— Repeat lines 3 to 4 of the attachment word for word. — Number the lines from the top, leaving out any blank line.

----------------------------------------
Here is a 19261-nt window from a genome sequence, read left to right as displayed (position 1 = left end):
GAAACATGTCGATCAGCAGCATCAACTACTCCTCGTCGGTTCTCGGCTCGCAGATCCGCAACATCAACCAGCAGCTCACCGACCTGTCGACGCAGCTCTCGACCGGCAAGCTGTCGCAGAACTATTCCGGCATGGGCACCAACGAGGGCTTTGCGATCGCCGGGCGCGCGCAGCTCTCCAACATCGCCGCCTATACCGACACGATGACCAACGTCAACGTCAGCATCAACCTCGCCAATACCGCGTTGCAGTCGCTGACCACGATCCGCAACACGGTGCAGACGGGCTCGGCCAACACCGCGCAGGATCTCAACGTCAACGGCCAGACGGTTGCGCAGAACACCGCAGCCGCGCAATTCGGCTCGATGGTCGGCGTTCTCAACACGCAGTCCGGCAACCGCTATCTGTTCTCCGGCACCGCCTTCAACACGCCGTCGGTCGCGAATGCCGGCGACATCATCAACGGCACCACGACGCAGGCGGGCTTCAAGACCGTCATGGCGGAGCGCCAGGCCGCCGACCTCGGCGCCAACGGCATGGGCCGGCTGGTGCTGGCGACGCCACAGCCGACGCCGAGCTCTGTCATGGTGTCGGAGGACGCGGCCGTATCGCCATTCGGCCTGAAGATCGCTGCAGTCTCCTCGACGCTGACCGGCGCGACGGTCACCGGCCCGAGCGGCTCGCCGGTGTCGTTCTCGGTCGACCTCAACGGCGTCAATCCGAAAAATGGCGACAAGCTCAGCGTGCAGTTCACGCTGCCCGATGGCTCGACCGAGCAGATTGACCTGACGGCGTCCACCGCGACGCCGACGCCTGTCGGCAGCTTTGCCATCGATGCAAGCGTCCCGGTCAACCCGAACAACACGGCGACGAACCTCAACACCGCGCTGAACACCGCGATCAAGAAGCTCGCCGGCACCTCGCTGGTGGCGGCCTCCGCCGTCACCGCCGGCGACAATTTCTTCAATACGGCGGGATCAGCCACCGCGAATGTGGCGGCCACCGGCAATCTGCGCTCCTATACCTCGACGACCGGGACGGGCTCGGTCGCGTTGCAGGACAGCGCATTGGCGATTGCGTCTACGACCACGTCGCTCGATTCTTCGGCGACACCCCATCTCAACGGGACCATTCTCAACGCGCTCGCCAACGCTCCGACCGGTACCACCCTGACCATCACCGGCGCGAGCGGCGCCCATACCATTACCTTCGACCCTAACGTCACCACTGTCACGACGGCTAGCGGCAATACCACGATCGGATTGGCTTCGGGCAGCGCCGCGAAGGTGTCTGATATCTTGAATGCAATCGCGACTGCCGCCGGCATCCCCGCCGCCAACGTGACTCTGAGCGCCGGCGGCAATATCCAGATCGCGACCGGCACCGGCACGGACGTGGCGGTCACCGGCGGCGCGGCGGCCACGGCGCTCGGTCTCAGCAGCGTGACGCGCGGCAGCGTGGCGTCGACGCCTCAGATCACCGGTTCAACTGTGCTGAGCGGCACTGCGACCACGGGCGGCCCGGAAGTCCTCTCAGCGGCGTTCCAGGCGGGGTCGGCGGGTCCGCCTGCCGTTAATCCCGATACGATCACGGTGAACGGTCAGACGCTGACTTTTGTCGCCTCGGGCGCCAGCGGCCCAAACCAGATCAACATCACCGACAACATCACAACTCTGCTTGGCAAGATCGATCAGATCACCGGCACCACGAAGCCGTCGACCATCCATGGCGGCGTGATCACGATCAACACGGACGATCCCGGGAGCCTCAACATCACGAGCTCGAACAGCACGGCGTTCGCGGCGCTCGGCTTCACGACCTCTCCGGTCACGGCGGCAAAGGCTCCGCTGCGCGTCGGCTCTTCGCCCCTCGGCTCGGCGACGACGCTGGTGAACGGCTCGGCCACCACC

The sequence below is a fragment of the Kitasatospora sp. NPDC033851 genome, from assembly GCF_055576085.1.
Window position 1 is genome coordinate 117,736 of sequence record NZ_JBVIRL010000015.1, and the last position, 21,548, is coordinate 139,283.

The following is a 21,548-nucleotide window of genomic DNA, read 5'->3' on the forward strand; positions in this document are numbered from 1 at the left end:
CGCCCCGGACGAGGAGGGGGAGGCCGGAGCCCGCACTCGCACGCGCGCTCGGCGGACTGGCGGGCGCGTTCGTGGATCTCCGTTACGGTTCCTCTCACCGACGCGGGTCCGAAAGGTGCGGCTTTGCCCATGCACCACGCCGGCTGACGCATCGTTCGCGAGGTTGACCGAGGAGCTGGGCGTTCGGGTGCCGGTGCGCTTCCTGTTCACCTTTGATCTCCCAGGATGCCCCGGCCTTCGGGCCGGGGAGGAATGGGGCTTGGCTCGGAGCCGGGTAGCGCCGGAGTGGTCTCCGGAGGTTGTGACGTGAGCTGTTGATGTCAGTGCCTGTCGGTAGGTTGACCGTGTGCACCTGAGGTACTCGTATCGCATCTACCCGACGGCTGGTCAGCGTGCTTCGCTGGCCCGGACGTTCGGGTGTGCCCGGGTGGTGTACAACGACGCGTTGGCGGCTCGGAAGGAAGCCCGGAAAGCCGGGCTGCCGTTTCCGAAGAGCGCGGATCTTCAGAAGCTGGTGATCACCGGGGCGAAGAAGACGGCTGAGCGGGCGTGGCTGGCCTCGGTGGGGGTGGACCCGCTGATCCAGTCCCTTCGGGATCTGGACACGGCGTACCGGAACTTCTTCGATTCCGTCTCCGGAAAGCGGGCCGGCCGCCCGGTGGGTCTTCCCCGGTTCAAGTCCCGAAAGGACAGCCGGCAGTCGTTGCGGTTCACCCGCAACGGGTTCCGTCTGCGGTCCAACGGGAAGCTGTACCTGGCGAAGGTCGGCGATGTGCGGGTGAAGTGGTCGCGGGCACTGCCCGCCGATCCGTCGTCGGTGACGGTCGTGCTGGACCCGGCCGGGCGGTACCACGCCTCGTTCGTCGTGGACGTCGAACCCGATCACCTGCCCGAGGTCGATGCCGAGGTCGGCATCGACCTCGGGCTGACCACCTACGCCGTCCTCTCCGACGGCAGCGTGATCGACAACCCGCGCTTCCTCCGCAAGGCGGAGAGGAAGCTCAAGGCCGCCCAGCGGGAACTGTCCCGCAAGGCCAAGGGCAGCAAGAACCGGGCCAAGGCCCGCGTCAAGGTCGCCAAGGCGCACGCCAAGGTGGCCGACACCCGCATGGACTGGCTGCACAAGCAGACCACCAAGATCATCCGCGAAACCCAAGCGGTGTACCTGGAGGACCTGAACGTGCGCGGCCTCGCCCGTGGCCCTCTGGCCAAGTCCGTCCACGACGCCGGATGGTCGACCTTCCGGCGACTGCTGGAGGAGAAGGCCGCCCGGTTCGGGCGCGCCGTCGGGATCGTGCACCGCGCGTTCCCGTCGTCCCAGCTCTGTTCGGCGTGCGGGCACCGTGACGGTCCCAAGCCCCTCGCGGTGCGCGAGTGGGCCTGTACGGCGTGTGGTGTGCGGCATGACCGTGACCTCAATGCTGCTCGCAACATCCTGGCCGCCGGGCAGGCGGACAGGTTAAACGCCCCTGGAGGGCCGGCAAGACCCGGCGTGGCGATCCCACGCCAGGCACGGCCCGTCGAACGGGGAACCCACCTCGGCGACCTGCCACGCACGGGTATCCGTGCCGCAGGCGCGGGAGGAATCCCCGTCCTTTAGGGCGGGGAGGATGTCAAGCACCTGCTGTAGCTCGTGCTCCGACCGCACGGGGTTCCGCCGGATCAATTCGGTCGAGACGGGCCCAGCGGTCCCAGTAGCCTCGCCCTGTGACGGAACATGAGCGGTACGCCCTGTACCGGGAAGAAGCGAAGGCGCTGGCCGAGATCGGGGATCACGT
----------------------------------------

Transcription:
The sequence below is a fragment of the Kitasatospora sp. NPDC033851 genome, from assembly GCF_055576085.1.
Window position 1 is genome coordinate 117,736 of sequence record NZ_JBVIRL010000015.1, and the last position, 21,548, is coordinate 139,283.